Distinguished Teaching Professor Emeritus
Josiah B. Gould Jr., Ph.D.
Johns Hopkins University
John Kekes, Ph.D.
Australian National University
Berel Lang, Ph.D.
William L. Reese, Ph.D.
University of Chicago
Kenneth Stern, Ph.D.
Naomi Zack, Ph.D.
Robert C. Howell, Ph.D.
University of Michigan
Robert G. Meyers, Ph.D.
State University of New York at Buffalo
Bonnie Steinbock, Ph.D.
University of California, Berkeley
Associate Professors Emeritae/i
Robert M. Garvin, Ph.D.
Harold Morick, Ph.D.
Anthony M. Ungar, Ph.D.
Bradley Armour-Garb, Ph.D.
Rachel Cohon, Ph.D.
University of California, Los Angeles
Jonathan Mandle, Ph.D. (Department Chair)
University of Pittsburgh
Ronald A. McClamrock, Ph.D.
Massachusetts Institute of Technology
Lisa Fuller, Ph.D
University of Toronto
Kristen Hessler, Ph.D.
University of Arizona
P. D. Magnus, Ph.D.
University of California, San Diego
Nathan Powers, Ph.D.
Glen McGee, Ph.D.
Mark Wunderlich, Ph.D.
University of Arizona
Teaching Assistants (estimated): 10
The department offers diversified and flexible programs leading to the B.A. and M.A. degrees. A combined B.A./M.A. program is available to qualified students. Through lectures, seminars, tutorials, guided research, undergraduate and graduate colloquia, a student philosophy club, interdisciplinary and special studies programs, and visiting philosophers, a challenging and balanced context for philosophical development is provided for major and non-majors alike.
In pursuing philosophy, students develop their ability to solve problems, communicate effectively and organize ideas. Philosophy majors are successfully employed in many different areas of the private sector and government service—as managers, administrators, journalists, etc.—wherever a liberal education combining analytical skills with breadth of perspective is valued. Holders of the bachelor’s degree in philosophy obtain jobs held by liberal arts graduates in newspapers, government, management, law, and computer-connected businesses.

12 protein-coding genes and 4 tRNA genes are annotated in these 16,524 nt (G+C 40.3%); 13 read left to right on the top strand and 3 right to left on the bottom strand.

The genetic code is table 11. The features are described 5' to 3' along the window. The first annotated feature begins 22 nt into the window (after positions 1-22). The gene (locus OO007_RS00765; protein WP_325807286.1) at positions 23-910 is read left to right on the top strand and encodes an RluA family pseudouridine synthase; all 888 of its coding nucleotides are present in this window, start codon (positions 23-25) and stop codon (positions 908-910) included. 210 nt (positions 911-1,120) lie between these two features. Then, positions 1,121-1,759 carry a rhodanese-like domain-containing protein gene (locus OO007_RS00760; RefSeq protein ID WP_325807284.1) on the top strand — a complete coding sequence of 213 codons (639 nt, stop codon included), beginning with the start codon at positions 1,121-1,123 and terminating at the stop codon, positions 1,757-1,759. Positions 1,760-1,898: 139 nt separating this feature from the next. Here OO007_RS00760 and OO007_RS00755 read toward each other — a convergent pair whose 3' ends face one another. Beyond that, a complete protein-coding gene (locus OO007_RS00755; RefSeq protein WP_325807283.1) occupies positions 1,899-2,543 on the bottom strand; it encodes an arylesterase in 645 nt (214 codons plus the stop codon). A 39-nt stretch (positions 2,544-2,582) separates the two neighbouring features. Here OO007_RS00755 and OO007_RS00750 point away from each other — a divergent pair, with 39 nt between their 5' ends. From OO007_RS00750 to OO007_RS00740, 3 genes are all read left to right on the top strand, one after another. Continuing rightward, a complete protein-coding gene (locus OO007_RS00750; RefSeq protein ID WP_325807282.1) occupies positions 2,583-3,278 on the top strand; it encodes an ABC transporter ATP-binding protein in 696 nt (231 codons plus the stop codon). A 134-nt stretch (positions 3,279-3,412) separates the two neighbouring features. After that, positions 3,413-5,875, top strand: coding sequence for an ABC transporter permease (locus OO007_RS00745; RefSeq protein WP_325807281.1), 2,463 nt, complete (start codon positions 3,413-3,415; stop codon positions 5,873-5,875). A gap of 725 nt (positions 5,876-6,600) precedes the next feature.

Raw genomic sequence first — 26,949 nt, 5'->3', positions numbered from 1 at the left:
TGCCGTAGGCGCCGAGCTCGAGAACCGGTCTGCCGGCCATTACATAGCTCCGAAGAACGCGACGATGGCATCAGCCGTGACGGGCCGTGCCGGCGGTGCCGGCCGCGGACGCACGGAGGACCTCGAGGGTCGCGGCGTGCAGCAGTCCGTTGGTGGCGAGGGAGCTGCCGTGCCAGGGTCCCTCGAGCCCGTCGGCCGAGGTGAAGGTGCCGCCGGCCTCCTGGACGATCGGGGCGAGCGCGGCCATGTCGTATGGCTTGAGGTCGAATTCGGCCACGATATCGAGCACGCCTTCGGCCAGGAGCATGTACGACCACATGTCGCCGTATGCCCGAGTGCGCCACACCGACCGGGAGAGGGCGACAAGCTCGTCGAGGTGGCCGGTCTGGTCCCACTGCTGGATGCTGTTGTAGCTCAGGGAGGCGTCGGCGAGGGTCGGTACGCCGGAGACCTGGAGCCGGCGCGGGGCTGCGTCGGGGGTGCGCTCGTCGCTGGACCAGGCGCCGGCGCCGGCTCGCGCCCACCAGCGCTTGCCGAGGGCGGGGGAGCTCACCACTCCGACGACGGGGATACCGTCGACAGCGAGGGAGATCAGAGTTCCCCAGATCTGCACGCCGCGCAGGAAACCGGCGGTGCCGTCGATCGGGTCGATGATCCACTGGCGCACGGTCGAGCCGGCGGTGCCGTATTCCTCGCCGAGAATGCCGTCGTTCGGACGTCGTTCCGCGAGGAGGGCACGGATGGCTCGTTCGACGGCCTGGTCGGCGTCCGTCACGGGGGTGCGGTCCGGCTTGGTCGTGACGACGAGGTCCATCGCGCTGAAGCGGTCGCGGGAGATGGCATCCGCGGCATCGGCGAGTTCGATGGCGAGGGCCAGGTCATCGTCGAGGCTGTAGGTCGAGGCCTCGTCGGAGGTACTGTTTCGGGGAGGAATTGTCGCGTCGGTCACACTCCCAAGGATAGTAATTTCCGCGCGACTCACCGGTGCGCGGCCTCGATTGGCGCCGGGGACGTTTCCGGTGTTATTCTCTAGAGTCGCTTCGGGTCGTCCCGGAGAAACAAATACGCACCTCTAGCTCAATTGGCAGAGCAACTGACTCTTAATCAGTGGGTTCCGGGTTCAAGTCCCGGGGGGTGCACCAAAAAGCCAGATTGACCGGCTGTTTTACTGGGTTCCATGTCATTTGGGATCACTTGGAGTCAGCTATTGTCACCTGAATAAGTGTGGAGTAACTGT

Degree Requirements for the Major in Philosophy
General Program B.A.: Students are required to complete a minimum of 36 credits in philosophy, no more than 6 of which may be at the 100 level. These required credits must include: A Phi 110 or 111, 210, 212, 310, 312; an additional upper division historical course from among A Phi 311, 314, 315, 321, 329, 342, 344, 346, 442, 523, 524, 544, 546, 550, 552, 554, 556; a course numbered A Phi 400 or above. (A student may substitute A Phi 412 or A Phi 416 for A Phi 110.) Students are strongly urged to plan their individual programs of study in consultation with their advisers and in the light of their interests and career goals.
The purpose of the honors program is to provide well-qualified students with close contact with faculty and fuller training in philosophical research and writing than are normally possible.
Students may be admitted in the second semester of their sophomore year or during their junior year. To be admitted, students must have completed 12 credits of course work from the Department of Philosophy. In addition, students must have a cumulative grade point average of 3.25 overall and 3.50 in philosophy. Students must submit evidence of their written work, preferably a paper written for a philosophy course. A departmental honors committee administers the program, admitting students and evaluating their work.